1. TyrannusRex
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    TyrannusRex Member

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    The Struggles of Entrepreneurship

    Discussion in 'Plot Development' started by TyrannusRex, May 29, 2016.

    How would one construct a story around the struggles of maintaining a startup business?
    This is actually a new topic for me to go at, and I've never really seen any literature cover it, either.
    I want to show things both from the CEO's point of view and from that of an employee.
    Any advice?
     
  2. Diane Elgin
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    Diane Elgin Member

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    Can you tell us what the start-up business is? That would allow more scope to discuss day to day operations. However, bookkeeping, taxes, overhead fees, start-up costs, the strain of knowing everyone you meet is a potential customer and always having to turn the wattage up are the core ones. Problematic customers, the fear of criminal damage or bad reviews are also a constant fear and you never know where the next hiccup's going to come from.

    Question: Would your new business leader refer to themselves as a CEO? It's a fairly lofty title, invoking scenes of bickering suits around a long table in a CBD tower.
     
  3. Wreybies
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    Wreybies The Ops Pops Operations Manager Staff Contest Administrator Supporter Contributor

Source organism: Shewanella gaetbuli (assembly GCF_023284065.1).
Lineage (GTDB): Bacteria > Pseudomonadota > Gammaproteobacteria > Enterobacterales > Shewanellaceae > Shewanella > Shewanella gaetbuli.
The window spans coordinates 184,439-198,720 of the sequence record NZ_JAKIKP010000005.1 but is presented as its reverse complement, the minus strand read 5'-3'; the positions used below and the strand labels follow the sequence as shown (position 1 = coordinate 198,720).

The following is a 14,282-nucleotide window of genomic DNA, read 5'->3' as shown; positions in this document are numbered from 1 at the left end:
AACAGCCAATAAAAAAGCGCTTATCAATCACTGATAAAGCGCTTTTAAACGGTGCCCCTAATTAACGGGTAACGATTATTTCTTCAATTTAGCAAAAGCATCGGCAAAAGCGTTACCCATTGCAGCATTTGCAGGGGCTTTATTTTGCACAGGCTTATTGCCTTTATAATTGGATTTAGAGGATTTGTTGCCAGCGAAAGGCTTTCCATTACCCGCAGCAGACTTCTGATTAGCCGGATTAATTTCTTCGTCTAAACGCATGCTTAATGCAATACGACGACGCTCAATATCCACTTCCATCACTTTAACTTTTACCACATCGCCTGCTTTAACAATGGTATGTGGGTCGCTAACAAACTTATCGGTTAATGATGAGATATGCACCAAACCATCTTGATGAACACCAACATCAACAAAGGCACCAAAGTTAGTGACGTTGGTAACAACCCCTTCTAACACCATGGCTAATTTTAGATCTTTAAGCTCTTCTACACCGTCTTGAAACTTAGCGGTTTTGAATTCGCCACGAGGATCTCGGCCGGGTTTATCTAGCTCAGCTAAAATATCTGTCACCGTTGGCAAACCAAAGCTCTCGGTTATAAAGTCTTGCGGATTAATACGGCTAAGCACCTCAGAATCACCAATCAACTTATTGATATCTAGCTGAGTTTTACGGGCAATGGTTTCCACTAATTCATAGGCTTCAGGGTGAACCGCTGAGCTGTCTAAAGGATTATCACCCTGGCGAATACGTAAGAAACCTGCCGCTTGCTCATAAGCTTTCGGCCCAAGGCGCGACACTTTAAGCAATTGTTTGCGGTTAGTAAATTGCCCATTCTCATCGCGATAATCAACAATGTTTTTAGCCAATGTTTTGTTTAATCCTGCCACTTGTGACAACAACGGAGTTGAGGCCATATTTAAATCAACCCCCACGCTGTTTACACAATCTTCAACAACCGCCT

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    There will be a lot of unknown unknowns. That sounds like snark, but is not. Starting one's business, even with an MBA, is all about discovering the questions that you didn't even know where there in need of being answered.
     
  4. TyrannusRex
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    TyrannusRex Member

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    To be fair, he almost certainly wouldn't call himself a CEO. I just needed a better word than "boss".
    He's basically built this little wildlife preserve from the ground up, and he needs employees, visitors, and support from the financial world.
     
  5. Diane Elgin
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    Diane Elgin Member

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    'Reserve Manager' might be a better job title for your character.

    As for the rest, Zoos, Animal Sanctuaries and Reservations are often ran by local governments or if privately owned are bound and branded by animal rights regulations. Your likelihood of starting a new reservation would be to have your MC lead a pressure group of like-minded conservationists and say 'We think this is a great place and want to protect/monetize it', then provide a business plan. Local government would then debate and if the numbers hold up would grant the necessary funding for builders, animal health staff etc.

    It's a massive undertaking and would require a large cast of characters to make happen but could be fun with the right plot line to it.
     
  6. TyrannusRex
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    TyrannusRex Member

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    Thanks!
    I should have realized some of this from hours of playing Zoo Tycoon! :D
    Although I must say, the idea of someone going out there and (this is a perfect term) "John Hammond-ing" it is very appealing.
     
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  7. No-Name Slob
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    No-Name Slob Contributing Member Supporter Contributor